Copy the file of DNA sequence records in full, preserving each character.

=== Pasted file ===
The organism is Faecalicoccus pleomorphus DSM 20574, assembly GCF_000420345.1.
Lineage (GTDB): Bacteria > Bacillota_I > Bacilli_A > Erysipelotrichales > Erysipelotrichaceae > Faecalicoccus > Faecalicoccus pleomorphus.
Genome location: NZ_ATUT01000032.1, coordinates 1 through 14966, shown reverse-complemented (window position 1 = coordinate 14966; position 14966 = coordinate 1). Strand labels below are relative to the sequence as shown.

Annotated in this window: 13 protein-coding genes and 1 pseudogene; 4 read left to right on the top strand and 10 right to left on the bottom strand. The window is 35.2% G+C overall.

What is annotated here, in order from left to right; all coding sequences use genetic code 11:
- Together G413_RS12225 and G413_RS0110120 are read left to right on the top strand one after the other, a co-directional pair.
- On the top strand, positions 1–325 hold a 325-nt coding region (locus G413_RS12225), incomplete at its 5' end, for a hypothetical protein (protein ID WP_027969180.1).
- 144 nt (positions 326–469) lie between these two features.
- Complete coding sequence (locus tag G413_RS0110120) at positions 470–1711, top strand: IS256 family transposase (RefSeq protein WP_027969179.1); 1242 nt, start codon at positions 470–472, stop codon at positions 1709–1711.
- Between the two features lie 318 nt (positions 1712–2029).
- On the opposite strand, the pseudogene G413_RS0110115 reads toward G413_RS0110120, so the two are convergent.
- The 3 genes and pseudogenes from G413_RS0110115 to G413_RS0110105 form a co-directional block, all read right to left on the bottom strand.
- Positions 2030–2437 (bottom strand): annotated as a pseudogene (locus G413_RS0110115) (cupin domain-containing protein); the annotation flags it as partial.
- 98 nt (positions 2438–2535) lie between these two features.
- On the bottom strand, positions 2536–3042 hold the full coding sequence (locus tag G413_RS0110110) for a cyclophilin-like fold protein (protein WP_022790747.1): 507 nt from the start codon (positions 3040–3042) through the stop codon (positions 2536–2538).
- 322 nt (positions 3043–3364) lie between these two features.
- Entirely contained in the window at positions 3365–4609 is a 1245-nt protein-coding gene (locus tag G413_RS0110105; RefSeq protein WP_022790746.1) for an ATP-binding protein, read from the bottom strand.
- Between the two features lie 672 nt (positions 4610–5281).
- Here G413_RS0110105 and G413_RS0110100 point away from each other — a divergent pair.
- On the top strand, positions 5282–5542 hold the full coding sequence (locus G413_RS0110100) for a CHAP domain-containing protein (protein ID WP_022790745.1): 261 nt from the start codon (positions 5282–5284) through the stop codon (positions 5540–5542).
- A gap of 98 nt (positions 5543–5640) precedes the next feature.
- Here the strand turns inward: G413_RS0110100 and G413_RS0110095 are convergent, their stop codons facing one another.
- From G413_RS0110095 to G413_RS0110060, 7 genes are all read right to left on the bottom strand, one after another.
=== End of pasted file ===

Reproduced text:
The organism is Faecalicoccus pleomorphus DSM 20574, assembly GCF_000420345.1.
Lineage (GTDB): Bacteria > Bacillota_I > Bacilli_A > Erysipelotrichales > Erysipelotrichaceae > Faecalicoccus > Faecalicoccus pleomorphus.
Genome location: NZ_ATUT01000032.1, coordinates 1 through 14966, shown reverse-complemented (window position 1 = coordinate 14966; position 14966 = coordinate 1). Strand labels below are relative to the sequence as shown.

Annotated in this window: 13 protein-coding genes and 1 pseudogene; 4 read left to right on the top strand and 10 right to left on the bottom strand. The window is 35.2% G+C overall.

What is annotated here, in order from left to right; all coding sequences use genetic code 11:
- Together G413_RS12225 and G413_RS0110120 are read left to right on the top strand one after the other, a co-directional pair.
- On the top strand, positions 1–325 hold a 325-nt coding region (locus G413_RS12225), incomplete at its 5' end, for a hypothetical protein (protein ID WP_027969180.1).
- 144 nt (positions 326–469) lie between these two features.
- Complete coding sequence (locus tag G413_RS0110120) at positions 470–1711, top strand: IS256 family transposase (RefSeq protein WP_027969179.1); 1242 nt, start codon at positions 470–472, stop codon at positions 1709–1711.
- Between the two features lie 318 nt (positions 1712–2029).
- On the opposite strand, the pseudogene G413_RS0110115 reads toward G413_RS0110120, so the two are convergent.
- The 3 genes and pseudogenes from G413_RS0110115 to G413_RS0110105 form a co-directional block, all read right to left on the bottom strand.
- Positions 2030–2437 (bottom strand): annotated as a pseudogene (locus G413_RS0110115) (cupin domain-containing protein); the annotation flags it as partial.
- 98 nt (positions 2438–2535) lie between these two features.
- On the bottom strand, positions 2536–3042 hold the full coding sequence (locus tag G413_RS0110110) for a cyclophilin-like fold protein (protein WP_022790747.1): 507 nt from the start codon (positions 3040–3042) through the stop codon (positions 2536–2538).
- 322 nt (positions 3043–3364) lie between these two features.
- Entirely contained in the window at positions 3365–4609 is a 1245-nt protein-coding gene (locus tag G413_RS0110105; RefSeq protein WP_022790746.1) for an ATP-binding protein, read from the bottom strand.
- Between the two features lie 672 nt (positions 4610–5281).
- Here G413_RS0110105 and G413_RS0110100 point away from each other — a divergent pair.
- On the top strand, positions 5282–5542 hold the full coding sequence (locus G413_RS0110100) for a CHAP domain-containing protein (protein ID WP_022790745.1): 261 nt from the start codon (positions 5282–5284) through the stop codon (positions 5540–5542).
- A gap of 98 nt (positions 5543–5640) precedes the next feature.
- Here the strand turns inward: G413_RS0110100 and G413_RS0110095 are convergent, their stop codons facing one another.
- From G413_RS0110095 to G413_RS0110060, 7 genes are all read right to left on the bottom strand, one after another.